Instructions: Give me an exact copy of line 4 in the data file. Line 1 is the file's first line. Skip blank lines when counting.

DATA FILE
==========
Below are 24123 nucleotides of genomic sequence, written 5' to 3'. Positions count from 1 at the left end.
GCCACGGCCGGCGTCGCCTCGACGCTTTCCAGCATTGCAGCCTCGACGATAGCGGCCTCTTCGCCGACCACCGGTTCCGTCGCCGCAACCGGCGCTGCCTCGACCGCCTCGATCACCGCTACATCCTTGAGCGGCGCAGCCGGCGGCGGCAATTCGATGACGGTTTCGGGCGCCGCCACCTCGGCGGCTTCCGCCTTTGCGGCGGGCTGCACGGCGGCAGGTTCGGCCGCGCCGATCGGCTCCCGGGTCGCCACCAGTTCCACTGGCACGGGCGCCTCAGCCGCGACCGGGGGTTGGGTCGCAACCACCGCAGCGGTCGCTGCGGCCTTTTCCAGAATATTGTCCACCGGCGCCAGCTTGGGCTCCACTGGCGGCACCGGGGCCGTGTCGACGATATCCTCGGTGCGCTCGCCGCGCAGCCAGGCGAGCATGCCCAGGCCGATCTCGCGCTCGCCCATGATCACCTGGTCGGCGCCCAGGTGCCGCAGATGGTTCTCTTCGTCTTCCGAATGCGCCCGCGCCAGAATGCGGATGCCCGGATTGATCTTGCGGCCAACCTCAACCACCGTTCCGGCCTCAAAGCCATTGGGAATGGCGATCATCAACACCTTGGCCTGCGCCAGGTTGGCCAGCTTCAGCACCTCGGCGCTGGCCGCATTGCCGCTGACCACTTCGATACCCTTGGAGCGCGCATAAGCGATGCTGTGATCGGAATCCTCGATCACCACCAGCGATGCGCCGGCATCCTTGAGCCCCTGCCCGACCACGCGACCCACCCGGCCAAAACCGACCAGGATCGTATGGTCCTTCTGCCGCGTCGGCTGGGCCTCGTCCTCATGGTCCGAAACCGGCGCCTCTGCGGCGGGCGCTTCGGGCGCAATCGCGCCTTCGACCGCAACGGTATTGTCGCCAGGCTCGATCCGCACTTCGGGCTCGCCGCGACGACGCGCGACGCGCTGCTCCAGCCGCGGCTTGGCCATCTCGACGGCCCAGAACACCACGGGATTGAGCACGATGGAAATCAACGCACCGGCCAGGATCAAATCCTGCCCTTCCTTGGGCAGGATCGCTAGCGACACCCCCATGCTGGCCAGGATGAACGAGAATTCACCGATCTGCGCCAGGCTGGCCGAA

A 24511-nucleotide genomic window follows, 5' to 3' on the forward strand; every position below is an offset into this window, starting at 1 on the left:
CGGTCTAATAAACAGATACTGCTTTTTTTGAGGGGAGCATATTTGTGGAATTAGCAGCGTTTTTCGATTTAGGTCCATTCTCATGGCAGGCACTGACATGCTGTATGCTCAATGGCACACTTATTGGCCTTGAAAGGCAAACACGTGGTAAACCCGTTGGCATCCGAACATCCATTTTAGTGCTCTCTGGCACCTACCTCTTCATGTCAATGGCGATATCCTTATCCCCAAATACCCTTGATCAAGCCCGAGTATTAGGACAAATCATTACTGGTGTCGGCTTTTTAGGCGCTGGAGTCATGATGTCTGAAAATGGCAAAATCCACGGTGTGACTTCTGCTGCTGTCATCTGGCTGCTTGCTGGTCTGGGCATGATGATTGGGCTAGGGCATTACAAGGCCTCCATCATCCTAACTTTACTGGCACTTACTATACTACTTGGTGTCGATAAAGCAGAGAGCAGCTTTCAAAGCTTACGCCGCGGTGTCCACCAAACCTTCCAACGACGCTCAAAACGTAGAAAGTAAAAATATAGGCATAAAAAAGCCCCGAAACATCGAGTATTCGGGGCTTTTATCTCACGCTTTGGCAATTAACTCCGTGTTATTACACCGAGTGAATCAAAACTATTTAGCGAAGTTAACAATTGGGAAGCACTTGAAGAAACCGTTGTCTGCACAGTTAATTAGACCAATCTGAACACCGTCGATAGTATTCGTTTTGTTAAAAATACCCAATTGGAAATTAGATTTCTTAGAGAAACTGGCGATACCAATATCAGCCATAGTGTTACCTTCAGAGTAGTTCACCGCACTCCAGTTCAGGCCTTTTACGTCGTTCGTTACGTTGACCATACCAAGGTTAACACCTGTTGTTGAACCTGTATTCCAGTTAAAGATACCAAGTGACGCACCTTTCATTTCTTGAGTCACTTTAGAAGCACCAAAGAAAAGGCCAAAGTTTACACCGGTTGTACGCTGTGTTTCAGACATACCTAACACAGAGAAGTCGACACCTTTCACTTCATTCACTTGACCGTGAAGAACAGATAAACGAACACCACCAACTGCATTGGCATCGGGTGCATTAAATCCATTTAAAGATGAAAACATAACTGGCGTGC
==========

CGGTCTAATAAACAGATACTGCTTTTTTTGAGGGGAGCATATTTGTGGAATTAGCAGCGTTTTTCGATTTAGGTCCATTCTCATGGCAGGCACTGACATGCTGTATGCTCAATGGCACACTTATTGGCCTTGAAAGGCAAACACGTGGTAAACCCGTTGGCATCCGAACATCCATTTTAGTGCTCTCTGGCACCTACCTCTTCATGTCAATGGCGATATCCTTATCCCCAAATACCCTTGATCAAGCCCGAGTATTAGGACAAATCATTACTGGTGTCGGCTTTTTAGGCGCTGGAGTCATGATGTCTGAAAATGGCAAAATCCACGGTGTGACTTCTGCTGCTGTCATCTGGCTGCTTGCTGGTCTGGGCATGATGATTGGGCTAGGGCATTACAAGGCCTCCATCATCCTAACTTTACTGGCACTTACTATACTACTTGGTGTCGATAAAGCAGAGAGCAGCTTTCAAAGCTTACGCCGCGGTGTCCACCAAACCTTCCAACGACGCTCAAAACGTAGAAAGTAAAAATATAGGCATAAAAAAGCCCCGAAACATCGAGTATTCGGGGCTTTTATCTCACGCTTTGGCAATTAACTCCGTGTTATTACACCGAGTGAATCAAAACTATTTAGCGAAGTTAACAATTGGGAAGCACTTGAAGAAACCGTTGTCTGCACAGTTAATTAGACCAATCTGAACACCGTCGATAGTATTCGTTTTGTTAAAAATACCCAATTGGAAATTAGATTTCTTAGAGAAACTGGCGATACCAATATCAGCCATAGTGTTACCTTCAGAGTAGTTCACCGCACTCCAGTTCAGGCCTTTTACGTCGTTCGTTACGTTGACCATACCAAGGTTAACACCTGTTGTTGAACCTGTATTCCAGTTAAAGATACCAAGTGACGCACCTTTCATTTCTTGAGTCACTTTAGAAGCACCAAAGAAAAGGCCAAAGTTTACACCGGTTGTACGCTGTGTTTCAGACATACCTAACACAGAGAAGTCGACACCTTTCACTTCATTCACTTGACCGTGAAGAACAGATAAACGAACACCACCAACTGCATTGGCATCGGGTGCATTAAATCCATTTAAAGATGAAAACATAACTGGCGTGC